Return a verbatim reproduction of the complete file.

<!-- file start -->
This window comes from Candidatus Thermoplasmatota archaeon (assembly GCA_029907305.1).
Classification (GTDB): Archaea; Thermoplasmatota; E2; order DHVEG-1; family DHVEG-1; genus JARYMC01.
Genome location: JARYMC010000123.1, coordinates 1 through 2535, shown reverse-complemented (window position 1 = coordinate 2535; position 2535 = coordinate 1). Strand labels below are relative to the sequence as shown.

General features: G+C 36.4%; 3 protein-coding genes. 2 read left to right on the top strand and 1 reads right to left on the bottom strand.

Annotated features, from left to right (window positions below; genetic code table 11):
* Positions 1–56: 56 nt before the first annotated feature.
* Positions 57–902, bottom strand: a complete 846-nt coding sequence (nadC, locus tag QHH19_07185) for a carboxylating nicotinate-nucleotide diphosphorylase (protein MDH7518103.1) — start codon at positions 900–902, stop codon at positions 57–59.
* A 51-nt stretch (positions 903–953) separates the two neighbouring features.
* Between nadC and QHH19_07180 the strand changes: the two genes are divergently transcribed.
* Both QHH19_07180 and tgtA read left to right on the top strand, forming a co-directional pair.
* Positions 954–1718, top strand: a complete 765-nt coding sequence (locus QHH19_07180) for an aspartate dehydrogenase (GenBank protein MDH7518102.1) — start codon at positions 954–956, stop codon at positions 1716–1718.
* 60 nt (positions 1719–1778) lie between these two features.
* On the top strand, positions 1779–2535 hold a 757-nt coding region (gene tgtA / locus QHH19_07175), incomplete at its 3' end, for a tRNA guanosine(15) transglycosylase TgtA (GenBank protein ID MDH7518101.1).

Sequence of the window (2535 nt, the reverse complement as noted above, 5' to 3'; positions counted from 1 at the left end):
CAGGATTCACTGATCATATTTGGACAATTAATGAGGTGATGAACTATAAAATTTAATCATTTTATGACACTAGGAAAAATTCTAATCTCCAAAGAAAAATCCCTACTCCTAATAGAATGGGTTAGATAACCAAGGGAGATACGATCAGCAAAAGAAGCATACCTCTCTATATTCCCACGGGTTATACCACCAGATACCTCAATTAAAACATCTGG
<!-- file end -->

This window comes from Candidatus Thermoplasmatota archaeon (assembly GCA_029907305.1).
Classification (GTDB): Archaea; Thermoplasmatota; E2; order DHVEG-1; family DHVEG-1; genus JARYMC01.
Genome location: JARYMC010000123.1, coordinates 1 through 2535, shown reverse-complemented (window position 1 = coordinate 2535; position 2535 = coordinate 1). Strand labels below are relative to the sequence as shown.

General features: G+C 36.4%; 3 protein-coding genes. 2 read left to right on the top strand and 1 reads right to left on the bottom strand.

Annotated features, from left to right (window positions below; genetic code table 11):
* Positions 1–56: 56 nt before the first annotated feature.
* Positions 57–902, bottom strand: a complete 846-nt coding sequence (nadC, locus tag QHH19_07185) for a carboxylating nicotinate-nucleotide diphosphorylase (protein MDH7518103.1) — start codon at positions 900–902, stop codon at positions 57–59.
* A 51-nt stretch (positions 903–953) separates the two neighbouring features.
* Between nadC and QHH19_07180 the strand changes: the two genes are divergently transcribed.
* Both QHH19_07180 and tgtA read left to right on the top strand, forming a co-directional pair.
* Positions 954–1718, top strand: a complete 765-nt coding sequence (locus QHH19_07180) for an aspartate dehydrogenase (GenBank protein MDH7518102.1) — start codon at positions 954–956, stop codon at positions 1716–1718.
* 60 nt (positions 1719–1778) lie between these two features.
* On the top strand, positions 1779–2535 hold a 757-nt coding region (gene tgtA / locus QHH19_07175), incomplete at its 3' end, for a tRNA guanosine(15) transglycosylase TgtA (GenBank protein ID MDH7518101.1).

Sequence of the window (2535 nt, the reverse complement as noted above, 5' to 3'; positions counted from 1 at the left end):
CAGGATTCACTGATCATATTTGGACAATTAATGAGGTGATGAACTATAAAATTTAATCATTTTATGACACTAGGAAAAATTCTAATCTCCAAAGAAAAATCCCTACTCCTAATAGAATGGGTTAGATAACCAAGGGAGATACGATCAGCAAAAGAAGCATACCTCTCTATATTCCCACGGGTTATACCACCAGATACCTCAATTAAAACATCTGG